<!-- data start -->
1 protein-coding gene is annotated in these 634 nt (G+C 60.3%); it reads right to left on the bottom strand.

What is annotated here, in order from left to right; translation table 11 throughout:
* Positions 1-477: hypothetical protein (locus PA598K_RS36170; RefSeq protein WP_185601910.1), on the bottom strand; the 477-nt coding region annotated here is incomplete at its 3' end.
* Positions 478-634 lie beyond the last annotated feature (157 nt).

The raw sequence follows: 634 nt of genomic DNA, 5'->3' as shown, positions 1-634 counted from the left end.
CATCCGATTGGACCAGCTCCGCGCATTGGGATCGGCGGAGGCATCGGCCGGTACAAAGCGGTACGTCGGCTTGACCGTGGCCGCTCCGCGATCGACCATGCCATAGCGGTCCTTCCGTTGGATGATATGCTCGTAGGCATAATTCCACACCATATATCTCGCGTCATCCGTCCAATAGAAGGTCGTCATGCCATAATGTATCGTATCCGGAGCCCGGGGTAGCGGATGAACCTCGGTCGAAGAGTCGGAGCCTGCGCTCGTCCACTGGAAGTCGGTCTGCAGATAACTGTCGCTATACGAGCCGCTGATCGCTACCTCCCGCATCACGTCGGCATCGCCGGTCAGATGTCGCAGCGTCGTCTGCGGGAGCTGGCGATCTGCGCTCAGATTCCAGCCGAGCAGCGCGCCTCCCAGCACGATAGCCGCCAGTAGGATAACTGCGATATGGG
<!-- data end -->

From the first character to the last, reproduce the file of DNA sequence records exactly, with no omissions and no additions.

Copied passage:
1 protein-coding gene is annotated in these 634 nt (G+C 60.3%); it reads right to left on the bottom strand.

What is annotated here, in order from left to right; translation table 11 throughout:
* Positions 1-477: hypothetical protein (locus PA598K_RS36170; RefSeq protein WP_185601910.1), on the bottom strand; the 477-nt coding region annotated here is incomplete at its 3' end.
* Positions 478-634 lie beyond the last annotated feature (157 nt).

The raw sequence follows: 634 nt of genomic DNA, 5'->3' as shown, positions 1-634 counted from the left end.
CATCCGATTGGACCAGCTCCGCGCATTGGGATCGGCGGAGGCATCGGCCGGTACAAAGCGGTACGTCGGCTTGACCGTGGCCGCTCCGCGATCGACCATGCCATAGCGGTCCTTCCGTTGGATGATATGCTCGTAGGCATAATTCCACACCATATATCTCGCGTCATCCGTCCAATAGAAGGTCGTCATGCCATAATGTATCGTATCCGGAGCCCGGGGTAGCGGATGAACCTCGGTCGAAGAGTCGGAGCCTGCGCTCGTCCACTGGAAGTCGGTCTGCAGATAACTGTCGCTATACGAGCCGCTGATCGCTACCTCCCGCATCACGTCGGCATCGCCGGTCAGATGTCGCAGCGTCGTCTGCGGGAGCTGGCGATCTGCGCTCAGATTCCAGCCGAGCAGCGCGCCTCCCAGCACGATAGCCGCCAGTAGGATAACTGCGATATGGG